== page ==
If you've made it this far, please feel free to give some advice!

PS - My mom, aunts and grandmother are totally on my side. This makes me feel simultaneously better and worse. It means I'm not crazy– just mean.

Wednesday, December 17, 2008

If good things come to those who wait, why can't I wait for good things?

It's funny to me how when you least expect things from your past to creep up and surprise you– they do. I have been wanting to make a sweater for quite some time now. I would say about six months, maybe even more. This fall during RA training I was interested in this guy. I was so happy and surprised when I realized that he had knit his own sweaters. Here he was, practically a god in my eyes. Well, a few chats about knitting later and BAM– I was in his room looking at his first attempts at knitting heaven. That same night he asked out another guy. Needless to say my sweater interests were swept done the same hole my dating ones were.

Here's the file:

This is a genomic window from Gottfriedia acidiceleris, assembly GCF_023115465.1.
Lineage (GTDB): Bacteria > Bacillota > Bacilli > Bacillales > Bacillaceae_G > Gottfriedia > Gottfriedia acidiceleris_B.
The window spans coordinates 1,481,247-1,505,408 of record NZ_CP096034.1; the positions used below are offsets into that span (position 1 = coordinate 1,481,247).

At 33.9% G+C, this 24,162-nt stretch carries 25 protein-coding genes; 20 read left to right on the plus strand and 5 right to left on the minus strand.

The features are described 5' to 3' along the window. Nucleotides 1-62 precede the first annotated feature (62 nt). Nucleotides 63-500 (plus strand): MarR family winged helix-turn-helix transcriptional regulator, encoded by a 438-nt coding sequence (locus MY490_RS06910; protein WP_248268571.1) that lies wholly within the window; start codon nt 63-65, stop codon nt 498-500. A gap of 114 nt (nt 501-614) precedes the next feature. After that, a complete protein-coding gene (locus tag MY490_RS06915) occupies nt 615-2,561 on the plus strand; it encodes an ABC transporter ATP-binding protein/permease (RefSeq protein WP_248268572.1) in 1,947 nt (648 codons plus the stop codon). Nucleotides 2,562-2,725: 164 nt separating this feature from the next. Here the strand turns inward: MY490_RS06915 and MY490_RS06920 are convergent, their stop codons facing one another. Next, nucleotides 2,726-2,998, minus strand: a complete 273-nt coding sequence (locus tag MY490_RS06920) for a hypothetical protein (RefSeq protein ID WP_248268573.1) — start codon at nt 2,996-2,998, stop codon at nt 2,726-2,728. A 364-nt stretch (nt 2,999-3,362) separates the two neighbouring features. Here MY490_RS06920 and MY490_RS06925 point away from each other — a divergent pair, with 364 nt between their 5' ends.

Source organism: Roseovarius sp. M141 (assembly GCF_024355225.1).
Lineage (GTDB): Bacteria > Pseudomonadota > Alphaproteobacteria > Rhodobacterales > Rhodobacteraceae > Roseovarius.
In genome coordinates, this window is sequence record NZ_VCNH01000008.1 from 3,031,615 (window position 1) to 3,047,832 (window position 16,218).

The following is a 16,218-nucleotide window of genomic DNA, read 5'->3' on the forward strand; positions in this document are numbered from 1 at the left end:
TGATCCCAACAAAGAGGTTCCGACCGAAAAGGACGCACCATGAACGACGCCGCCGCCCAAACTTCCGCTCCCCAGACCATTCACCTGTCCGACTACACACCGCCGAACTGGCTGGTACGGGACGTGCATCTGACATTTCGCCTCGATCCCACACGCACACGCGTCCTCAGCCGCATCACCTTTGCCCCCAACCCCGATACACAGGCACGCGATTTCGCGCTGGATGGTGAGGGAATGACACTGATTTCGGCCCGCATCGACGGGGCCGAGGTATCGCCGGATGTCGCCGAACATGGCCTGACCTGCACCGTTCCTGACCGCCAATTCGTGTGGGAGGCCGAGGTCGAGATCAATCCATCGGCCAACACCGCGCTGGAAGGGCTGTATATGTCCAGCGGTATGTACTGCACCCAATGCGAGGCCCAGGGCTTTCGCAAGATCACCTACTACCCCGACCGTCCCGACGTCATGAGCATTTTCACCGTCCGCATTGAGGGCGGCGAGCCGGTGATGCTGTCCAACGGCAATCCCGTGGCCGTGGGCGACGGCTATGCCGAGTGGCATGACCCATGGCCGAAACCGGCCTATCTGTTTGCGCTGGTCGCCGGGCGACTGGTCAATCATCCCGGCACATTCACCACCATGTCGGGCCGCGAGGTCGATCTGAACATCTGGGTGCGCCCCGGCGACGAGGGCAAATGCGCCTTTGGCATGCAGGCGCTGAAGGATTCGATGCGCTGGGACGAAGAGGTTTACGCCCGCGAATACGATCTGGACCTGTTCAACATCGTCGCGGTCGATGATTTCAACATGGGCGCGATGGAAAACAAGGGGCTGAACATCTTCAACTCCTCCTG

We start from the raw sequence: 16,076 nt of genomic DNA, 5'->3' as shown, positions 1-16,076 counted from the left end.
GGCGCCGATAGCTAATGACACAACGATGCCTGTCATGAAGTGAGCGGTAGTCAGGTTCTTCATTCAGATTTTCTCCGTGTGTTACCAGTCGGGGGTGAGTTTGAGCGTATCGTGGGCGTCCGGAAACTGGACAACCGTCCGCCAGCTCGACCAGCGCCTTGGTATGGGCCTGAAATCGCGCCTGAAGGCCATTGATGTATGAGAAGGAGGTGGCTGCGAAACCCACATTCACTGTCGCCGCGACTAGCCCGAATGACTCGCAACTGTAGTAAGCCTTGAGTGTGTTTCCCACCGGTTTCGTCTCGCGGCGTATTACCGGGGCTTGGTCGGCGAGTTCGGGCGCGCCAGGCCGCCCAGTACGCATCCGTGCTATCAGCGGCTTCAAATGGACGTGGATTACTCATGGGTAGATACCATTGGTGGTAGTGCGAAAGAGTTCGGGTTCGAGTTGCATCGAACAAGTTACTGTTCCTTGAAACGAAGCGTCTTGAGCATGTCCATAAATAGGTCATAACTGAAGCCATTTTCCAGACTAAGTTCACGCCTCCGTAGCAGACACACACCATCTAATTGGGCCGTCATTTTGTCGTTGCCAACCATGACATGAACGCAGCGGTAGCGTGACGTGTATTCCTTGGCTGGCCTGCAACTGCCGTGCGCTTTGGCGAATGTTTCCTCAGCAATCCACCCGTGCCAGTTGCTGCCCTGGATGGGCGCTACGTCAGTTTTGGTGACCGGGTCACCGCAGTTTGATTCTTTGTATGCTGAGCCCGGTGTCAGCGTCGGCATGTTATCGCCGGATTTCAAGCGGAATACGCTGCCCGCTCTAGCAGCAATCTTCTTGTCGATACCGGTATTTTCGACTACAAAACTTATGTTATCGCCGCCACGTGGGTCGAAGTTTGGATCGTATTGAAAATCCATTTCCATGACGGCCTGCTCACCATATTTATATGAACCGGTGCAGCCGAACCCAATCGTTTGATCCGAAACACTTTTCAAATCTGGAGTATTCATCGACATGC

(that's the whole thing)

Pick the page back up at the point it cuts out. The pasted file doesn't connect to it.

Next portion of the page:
Actually, I have Jenny to thank for reviving my interest in this project. I am proud to say that my sweater is about %25 complete and I'm going strong. I haven't thought about boys in a long time either. Lo and behold, I also have Jenny to thank for reviving my interest in them. Well, kind of anyway. I was hanging with Jenny in her area of town (yes, the entire area belongs to her) and she saw a group of dance people. They nodded over to her in recognition, but one of the guys she knew lingered a little longer in our direction. A couple other times he looked over– I wasn't sure if he ways glancing at Jenny or I. Now, being that I don't consider myself a looker I secretly thought he couldn't be looking at me. But when we walked past them Jenny stayed to chat and I walked around the other side. I got a couple more glances from this guy. Now, my gaydar points me in all the wrong directions, but I was pretty sure about this guy. A confirmation from Jenny later sealed the deal. A cute guy actually made eye-contact with me. Repeatedly!